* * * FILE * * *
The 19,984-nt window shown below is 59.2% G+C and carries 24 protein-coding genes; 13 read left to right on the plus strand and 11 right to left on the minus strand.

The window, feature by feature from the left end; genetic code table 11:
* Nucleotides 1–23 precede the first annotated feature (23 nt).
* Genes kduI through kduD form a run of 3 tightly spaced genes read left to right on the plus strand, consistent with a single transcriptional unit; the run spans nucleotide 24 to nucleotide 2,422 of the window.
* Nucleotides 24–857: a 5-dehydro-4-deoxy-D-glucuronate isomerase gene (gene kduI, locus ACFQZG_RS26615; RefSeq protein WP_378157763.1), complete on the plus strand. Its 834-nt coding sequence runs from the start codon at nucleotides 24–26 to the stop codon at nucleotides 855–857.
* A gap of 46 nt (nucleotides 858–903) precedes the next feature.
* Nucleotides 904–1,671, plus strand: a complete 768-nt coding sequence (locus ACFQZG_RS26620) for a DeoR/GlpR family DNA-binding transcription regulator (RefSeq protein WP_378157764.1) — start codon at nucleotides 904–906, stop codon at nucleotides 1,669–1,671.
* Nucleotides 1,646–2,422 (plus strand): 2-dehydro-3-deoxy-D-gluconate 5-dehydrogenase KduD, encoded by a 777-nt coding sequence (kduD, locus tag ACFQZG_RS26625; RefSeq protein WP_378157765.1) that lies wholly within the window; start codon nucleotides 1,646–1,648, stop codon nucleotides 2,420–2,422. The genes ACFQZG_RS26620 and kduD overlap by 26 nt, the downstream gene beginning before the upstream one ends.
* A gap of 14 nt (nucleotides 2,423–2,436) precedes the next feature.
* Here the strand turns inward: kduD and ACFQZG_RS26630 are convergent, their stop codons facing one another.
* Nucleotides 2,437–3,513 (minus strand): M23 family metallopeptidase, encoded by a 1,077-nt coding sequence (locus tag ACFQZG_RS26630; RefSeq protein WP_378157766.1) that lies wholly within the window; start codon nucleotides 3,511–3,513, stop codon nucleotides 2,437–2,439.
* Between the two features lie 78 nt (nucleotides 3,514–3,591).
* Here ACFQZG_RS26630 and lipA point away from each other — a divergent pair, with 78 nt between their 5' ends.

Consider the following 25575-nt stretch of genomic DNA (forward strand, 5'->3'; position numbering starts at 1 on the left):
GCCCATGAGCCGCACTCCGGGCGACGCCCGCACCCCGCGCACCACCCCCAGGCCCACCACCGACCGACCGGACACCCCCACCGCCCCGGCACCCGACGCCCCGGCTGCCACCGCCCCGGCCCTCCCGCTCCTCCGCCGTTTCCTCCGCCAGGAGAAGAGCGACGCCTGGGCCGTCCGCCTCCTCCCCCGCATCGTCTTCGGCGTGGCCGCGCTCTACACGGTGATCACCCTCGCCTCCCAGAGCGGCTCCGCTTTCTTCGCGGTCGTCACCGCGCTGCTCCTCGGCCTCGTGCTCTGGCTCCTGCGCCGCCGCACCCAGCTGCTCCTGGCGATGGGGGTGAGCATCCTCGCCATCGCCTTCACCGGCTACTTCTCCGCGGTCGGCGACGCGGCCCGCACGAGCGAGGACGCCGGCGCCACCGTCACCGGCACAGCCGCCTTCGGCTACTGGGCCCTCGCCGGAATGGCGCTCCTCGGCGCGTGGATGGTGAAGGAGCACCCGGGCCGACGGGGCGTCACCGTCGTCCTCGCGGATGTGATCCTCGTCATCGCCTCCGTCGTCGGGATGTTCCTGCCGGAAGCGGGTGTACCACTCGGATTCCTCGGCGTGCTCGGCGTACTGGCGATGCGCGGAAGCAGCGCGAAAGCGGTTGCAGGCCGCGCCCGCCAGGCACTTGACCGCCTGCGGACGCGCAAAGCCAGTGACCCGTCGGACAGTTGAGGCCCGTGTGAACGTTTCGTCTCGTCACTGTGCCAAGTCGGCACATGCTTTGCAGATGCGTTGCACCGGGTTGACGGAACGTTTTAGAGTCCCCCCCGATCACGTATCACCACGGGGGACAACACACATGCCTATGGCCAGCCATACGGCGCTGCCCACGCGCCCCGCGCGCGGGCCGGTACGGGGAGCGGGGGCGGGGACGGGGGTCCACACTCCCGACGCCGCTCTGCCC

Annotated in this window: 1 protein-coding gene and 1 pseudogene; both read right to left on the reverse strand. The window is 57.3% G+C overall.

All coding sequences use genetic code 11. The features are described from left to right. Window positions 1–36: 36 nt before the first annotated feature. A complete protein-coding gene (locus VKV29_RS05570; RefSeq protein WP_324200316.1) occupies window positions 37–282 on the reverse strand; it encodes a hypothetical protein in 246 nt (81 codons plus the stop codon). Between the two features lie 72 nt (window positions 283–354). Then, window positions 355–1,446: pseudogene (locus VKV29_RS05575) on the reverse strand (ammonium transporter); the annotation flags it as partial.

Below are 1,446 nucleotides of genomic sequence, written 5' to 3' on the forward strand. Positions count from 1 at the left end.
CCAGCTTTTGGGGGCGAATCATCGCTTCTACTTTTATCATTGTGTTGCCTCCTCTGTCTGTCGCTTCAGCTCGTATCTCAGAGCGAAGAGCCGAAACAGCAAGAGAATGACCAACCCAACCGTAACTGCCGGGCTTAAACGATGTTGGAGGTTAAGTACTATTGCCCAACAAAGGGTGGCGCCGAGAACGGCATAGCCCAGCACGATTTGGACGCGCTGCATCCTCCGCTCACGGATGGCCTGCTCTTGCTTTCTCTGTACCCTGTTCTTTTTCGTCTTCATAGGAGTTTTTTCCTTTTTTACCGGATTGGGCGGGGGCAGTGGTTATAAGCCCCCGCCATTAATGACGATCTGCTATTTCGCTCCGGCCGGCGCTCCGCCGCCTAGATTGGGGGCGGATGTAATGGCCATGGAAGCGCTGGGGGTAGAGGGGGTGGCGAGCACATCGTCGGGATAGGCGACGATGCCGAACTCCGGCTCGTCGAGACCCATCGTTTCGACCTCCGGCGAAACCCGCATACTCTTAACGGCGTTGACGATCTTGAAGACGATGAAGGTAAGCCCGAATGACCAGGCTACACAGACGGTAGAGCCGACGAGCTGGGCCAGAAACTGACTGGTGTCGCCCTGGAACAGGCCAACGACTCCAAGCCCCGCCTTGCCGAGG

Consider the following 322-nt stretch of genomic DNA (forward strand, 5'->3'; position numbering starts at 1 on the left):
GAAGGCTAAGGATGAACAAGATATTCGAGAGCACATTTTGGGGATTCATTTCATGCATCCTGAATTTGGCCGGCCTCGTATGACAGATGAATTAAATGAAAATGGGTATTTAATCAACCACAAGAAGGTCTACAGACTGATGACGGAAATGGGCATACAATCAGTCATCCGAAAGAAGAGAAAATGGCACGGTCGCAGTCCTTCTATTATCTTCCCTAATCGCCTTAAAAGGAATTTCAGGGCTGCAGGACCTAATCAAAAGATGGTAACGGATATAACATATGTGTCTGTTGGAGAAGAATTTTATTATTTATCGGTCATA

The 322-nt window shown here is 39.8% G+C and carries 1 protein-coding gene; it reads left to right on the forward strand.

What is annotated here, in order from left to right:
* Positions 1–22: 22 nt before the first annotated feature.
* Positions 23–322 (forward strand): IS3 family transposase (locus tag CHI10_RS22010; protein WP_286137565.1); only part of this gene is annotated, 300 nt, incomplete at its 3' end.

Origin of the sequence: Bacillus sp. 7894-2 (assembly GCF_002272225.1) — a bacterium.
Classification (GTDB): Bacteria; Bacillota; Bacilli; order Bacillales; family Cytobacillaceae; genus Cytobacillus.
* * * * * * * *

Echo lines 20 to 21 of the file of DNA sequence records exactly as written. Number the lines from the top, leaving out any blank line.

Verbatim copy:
Consider the following 322-nt stretch of genomic DNA (forward strand, 5'->3'; position numbering starts at 1 on the left):
GAAGGCTAAGGATGAACAAGATATTCGAGAGCACATTTTGGGGATTCATTTCATGCATCCTGAATTTGGCCGGCCTCGTATGACAGATGAATTAAATGAAAATGGGTATTTAATCAACCACAAGAAGGTCTACAGACTGATGACGGAAATGGGCATACAATCAGTCATCCGAAAGAAGAGAAAATGGCACGGTCGCAGTCCTTCTATTATCTTCCCTAATCGCCTTAAAAGGAATTTCAGGGCTGCAGGACCTAATCAAAAGATGGTAACGGATATAACATATGTGTCTGTTGGAGAAGAATTTTATTATTTATCGGTCATA